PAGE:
Part of the role of gardening is bringing people together, particularly different cultures. This garden site is the Victoria Community Garden, and it’s probably the most traditional.
“I’m a gardener; I like playing in the soil. I like seeing things grow. I like working with other folks to grow food for people to think healthier. I like hanging out with animals, and I like good, warm weather.”
This garden is one of 8 community gardens that are a part of the Urban Farm and Garden Alliance. The Urban Farm’s main mission is to work for social justice. This particular site is like the acorn.
This garden is the smallest one. It’s a demonstration garden, but every Wednesday during the summer we have a children’s garden. We start the season by giving each child a small box that we call a salad box with soil and plants, and now those plants are ready for harvesting.
“I’m one of those who believes the green in all the gardens and the green spaces, is not just about the environment, but it’s about wealth, how we grow ourselves, and how we can restore Rondo.”
Many of the gardening boxes again, neighbors make themselves. Some people have pollinator gardens. Other folks are ready for some good green tomatoes. Fried green tomatoes. Some folks are doing some medicinal gardening, you got some broccoli going here.
“When I think of these vegetables I can go, one dollar, two dollar, three dollar, four dollar. This is wealth.”
People are saving money. We like MIssissippi Market, we like Trader Joes, but when we can just go outside and pick our own fresh stuff, it’s beautiful.
Back in 2010, we entered a contest for an orchard. We did alright, but we weren’t at the top. However, the city heard about it and they asked us if we wanted some trees, because they wanted to transplant some trees from Mounds Park. So we got 10 apple trees, and we divided them up in the community.
This space is the Peace Sanctuary garden.
It got started back in 2004 by a group called AfroEqual and the Area Learning school which is now Gordon Parks HS. It’s an environmental learning space.
The purple box has the words Peace Bubbles written on it. I really, definitely, like bubbles instead of bullets.
What do you mean when you say you like bubbles instead of bullets?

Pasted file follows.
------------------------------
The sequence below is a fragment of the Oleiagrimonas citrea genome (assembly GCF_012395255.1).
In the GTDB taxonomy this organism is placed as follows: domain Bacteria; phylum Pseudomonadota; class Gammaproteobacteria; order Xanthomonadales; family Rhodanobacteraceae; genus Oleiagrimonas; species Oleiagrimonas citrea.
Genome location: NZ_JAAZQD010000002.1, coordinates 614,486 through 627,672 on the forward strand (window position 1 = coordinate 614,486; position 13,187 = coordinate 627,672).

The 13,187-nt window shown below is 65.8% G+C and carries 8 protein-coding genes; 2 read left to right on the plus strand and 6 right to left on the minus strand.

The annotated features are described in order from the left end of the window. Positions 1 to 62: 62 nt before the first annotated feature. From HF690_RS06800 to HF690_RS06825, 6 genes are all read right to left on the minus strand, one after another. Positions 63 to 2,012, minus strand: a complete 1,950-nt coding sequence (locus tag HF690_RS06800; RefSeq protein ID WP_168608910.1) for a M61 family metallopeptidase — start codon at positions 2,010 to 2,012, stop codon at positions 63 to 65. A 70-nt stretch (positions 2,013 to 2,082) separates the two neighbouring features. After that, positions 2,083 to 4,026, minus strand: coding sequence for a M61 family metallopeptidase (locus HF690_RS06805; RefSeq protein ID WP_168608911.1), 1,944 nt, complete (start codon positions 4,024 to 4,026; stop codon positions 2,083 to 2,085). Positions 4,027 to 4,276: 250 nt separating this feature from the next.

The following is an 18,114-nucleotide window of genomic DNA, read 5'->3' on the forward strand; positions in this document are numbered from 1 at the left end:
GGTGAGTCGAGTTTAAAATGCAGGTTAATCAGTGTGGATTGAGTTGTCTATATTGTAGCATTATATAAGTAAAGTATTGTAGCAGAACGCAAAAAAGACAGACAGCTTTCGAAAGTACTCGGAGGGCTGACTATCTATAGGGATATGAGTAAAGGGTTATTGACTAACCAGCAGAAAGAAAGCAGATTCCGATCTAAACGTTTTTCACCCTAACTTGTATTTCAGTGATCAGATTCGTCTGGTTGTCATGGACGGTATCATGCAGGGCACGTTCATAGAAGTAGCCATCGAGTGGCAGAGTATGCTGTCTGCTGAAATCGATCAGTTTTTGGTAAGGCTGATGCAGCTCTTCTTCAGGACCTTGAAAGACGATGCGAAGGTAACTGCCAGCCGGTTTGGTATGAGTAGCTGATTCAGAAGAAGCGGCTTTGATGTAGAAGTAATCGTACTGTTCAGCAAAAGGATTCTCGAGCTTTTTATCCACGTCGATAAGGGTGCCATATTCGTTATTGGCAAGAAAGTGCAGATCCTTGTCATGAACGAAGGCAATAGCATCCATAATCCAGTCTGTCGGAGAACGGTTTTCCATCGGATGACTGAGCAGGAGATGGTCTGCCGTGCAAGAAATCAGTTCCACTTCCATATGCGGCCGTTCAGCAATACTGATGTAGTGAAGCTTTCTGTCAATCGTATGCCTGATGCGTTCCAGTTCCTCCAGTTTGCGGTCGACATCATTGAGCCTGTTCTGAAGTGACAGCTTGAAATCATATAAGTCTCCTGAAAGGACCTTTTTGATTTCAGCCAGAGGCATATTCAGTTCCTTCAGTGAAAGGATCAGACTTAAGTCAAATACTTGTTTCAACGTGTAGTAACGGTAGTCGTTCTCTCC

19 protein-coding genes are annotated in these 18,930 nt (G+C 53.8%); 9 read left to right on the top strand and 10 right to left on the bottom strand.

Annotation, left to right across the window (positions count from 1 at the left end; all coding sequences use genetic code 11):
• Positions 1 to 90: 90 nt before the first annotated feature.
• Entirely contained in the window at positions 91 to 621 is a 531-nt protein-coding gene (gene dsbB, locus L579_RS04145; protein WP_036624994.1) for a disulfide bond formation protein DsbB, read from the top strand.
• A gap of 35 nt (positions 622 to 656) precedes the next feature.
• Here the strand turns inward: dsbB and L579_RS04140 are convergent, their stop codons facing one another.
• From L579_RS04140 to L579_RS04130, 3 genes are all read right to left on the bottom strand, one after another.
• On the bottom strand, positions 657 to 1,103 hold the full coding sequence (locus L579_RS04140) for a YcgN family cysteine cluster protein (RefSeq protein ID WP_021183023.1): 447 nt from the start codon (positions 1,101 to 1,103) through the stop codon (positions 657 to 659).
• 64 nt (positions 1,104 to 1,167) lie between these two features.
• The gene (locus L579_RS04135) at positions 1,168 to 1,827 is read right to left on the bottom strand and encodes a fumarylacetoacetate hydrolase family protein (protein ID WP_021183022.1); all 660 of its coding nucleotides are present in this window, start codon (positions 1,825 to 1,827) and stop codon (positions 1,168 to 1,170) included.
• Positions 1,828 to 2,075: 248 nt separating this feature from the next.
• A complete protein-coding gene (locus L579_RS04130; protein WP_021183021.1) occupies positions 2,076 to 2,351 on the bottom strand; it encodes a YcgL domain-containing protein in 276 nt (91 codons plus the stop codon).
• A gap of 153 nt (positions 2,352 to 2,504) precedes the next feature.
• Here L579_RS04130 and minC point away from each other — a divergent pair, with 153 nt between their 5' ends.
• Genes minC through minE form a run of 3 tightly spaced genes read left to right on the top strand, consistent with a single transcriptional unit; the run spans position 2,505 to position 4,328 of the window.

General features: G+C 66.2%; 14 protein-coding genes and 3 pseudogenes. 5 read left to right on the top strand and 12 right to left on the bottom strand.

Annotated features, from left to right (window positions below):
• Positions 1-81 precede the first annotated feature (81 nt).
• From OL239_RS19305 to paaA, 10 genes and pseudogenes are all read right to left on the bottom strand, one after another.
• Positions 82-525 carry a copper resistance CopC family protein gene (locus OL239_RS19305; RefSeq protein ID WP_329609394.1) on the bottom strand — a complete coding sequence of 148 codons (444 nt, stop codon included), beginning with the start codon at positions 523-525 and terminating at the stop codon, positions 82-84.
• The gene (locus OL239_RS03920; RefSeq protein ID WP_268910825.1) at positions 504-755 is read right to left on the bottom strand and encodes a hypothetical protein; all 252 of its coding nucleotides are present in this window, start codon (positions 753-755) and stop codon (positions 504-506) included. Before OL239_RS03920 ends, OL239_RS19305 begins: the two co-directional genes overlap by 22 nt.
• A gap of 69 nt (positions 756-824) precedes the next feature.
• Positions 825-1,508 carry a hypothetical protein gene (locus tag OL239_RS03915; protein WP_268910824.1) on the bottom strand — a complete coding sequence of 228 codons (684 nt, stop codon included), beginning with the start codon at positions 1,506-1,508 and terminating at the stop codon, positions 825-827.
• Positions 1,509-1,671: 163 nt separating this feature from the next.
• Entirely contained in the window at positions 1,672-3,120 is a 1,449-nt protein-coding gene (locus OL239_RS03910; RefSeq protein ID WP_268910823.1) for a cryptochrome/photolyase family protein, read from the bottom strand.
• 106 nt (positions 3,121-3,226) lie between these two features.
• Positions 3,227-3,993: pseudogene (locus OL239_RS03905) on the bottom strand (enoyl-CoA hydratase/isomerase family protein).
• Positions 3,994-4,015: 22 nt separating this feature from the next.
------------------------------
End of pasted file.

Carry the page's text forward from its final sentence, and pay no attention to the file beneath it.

I’m a peacemaker and I am a bubble-blower, too. What I love doing is blowing what I like to call “Peace Bubbles”.
I started blowing bubbles while at Catholic Charities. I was in a meeting. I was bored and someone gave me a bubble pen. I just started blowing bubbles and I noticed little reactions from people. It made me happy to blow some bubbles. I keep bubbles with me at all times. If you ever go to an airport or a restaurant, wherever and you hear a little baby crying, just pull out some bubbles. The babies will become fascinated and quiet right down.
May Peace Prevail on Earth
Another one of my passions is peace poles. Peace poles are the wooden posts which say “May Peace Prevail on Earth” in many different languages. For me, peace poles are the rocket ship and the bubbles are the fuel for it. They kind of go hand in hand.
I was introduced to the peace poles by the McDonald sisters, siblings who became Nuns of the Order of Saint Joseph. Back then, , I was trying to engage different communities because of some violence that was happening. St. Paul did the first peace pole and it was actually at the St. Paul police station. At the time, people thought it was unbelievable that the police would participate in the community. Very shortly after that, within two months, we planted another one.
This piece of wood, I think, is like our spirit, and the different languages are our humanity. I went to an elementary school where we had a pole and I heard a little girl scream. I thought she was hurt, but she was pointing at a language that she could understand. It may have been in Arabic. It could have been in Hebrew, but she was like, I know that. That definitely taught me the power of peace polls. Minnesota is actually the Capitol of peace poles in our country with over 300,000 peace poles in the world globally.
About 10 to 15 years ago, the demographics started changing in our St. Paul neighborhoods, particularly in the high rises. So they use a peace pole to help people just say hi to each other. The tallest peace pole in the world is in the Southeast Como area of Minneapolis.
Peace poles are definitely my passion. Mary personally took a peace pole off to Utah, to a place called Best Friends Society. Mary started promoting the peace pole and telling Catholic Charities to get on the peace train. Catholic Charities has about eight or nine peace poles at their different sites. During hurricane Katrina, people around the world were sending us funds for peace poles. Mary led what she called a dream team. It was a caravan of seven to eight people, and every time we made a stop, we would plant one of the poles or we would give it to somebody. And after 18 months of going back and forth, we planted a peace pole down in Mississippi. We have peace poles all around the country and I know her spirit lives on indefinitely. That was all Mary. I salute her.